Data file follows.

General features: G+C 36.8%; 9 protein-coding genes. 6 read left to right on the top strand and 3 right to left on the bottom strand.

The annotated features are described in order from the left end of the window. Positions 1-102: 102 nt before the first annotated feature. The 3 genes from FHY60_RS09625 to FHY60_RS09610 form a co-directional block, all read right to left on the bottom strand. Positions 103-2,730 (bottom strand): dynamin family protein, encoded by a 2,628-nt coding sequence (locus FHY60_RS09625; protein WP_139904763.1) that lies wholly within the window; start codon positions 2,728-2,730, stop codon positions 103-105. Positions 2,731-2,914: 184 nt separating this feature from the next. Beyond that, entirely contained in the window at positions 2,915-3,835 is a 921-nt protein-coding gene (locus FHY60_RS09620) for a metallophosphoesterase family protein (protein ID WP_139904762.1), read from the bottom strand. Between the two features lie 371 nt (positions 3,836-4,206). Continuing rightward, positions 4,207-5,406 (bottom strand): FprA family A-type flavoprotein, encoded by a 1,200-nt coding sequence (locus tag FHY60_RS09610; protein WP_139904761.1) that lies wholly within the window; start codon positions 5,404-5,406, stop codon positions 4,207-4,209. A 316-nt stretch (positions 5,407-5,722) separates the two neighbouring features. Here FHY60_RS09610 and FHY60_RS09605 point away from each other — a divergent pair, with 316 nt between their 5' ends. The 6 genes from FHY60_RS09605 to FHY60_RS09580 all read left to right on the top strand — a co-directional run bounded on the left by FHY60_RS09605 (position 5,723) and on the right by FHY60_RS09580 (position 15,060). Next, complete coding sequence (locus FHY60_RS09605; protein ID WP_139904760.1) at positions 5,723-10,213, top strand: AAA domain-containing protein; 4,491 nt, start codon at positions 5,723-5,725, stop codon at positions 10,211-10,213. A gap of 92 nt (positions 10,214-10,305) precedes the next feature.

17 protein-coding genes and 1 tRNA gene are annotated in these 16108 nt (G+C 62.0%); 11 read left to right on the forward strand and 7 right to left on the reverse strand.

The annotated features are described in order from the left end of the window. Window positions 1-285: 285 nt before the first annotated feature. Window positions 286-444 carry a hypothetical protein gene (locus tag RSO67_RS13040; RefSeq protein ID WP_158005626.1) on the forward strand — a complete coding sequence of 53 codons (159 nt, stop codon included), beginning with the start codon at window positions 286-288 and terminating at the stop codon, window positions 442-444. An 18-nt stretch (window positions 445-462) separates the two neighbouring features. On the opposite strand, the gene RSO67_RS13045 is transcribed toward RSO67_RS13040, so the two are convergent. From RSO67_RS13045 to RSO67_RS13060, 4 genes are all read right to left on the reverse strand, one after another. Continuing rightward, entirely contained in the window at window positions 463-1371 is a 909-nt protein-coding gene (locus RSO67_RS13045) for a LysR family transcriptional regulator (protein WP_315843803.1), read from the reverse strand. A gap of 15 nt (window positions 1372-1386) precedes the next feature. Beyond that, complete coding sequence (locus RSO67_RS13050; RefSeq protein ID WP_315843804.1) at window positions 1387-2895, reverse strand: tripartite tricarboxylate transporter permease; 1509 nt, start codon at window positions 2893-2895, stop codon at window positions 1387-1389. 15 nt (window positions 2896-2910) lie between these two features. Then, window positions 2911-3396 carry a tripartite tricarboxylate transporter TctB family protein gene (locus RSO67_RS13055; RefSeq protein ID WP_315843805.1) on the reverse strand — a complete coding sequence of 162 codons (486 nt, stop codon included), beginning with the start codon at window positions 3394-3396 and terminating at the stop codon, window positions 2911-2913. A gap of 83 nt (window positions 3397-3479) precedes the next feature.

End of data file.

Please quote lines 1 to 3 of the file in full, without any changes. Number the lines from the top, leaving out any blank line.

General features: G+C 36.8%; 9 protein-coding genes. 6 read left to right on the top strand and 3 right to left on the bottom strand.

The annotated features are described in order from the left end of the window. Positions 1-102: 102 nt before the first annotated feature. The 3 genes from FHY60_RS09625 to FHY60_RS09610 form a co-directional block, all read right to left on the bottom strand. Positions 103-2,730 (bottom strand): dynamin family protein, encoded by a 2,628-nt coding sequence (locus FHY60_RS09625; protein WP_139904763.1) that lies wholly within the window; start codon positions 2,728-2,730, stop codon positions 103-105. Positions 2,731-2,914: 184 nt separating this feature from the next. Beyond that, entirely contained in the window at positions 2,915-3,835 is a 921-nt protein-coding gene (locus FHY60_RS09620) for a metallophosphoesterase family protein (protein ID WP_139904762.1), read from the bottom strand. Between the two features lie 371 nt (positions 3,836-4,206). Continuing rightward, positions 4,207-5,406 (bottom strand): FprA family A-type flavoprotein, encoded by a 1,200-nt coding sequence (locus tag FHY60_RS09610; protein WP_139904761.1) that lies wholly within the window; start codon positions 5,404-5,406, stop codon positions 4,207-4,209. A 316-nt stretch (positions 5,407-5,722) separates the two neighbouring features. Here FHY60_RS09610 and FHY60_RS09605 point away from each other — a divergent pair, with 316 nt between their 5' ends. The 6 genes from FHY60_RS09605 to FHY60_RS09580 all read left to right on the top strand — a co-directional run bounded on the left by FHY60_RS09605 (position 5,723) and on the right by FHY60_RS09580 (position 15,060). Next, complete coding sequence (locus FHY60_RS09605; protein ID WP_139904760.1) at positions 5,723-10,213, top strand: AAA domain-containing protein; 4,491 nt, start codon at positions 5,723-5,725, stop codon at positions 10,211-10,213. A gap of 92 nt (positions 10,214-10,305) precedes the next feature.

17 protein-coding genes and 1 tRNA gene are annotated in these 16108 nt (G+C 62.0%); 11 read left to right on the forward strand and 7 right to left on the reverse strand.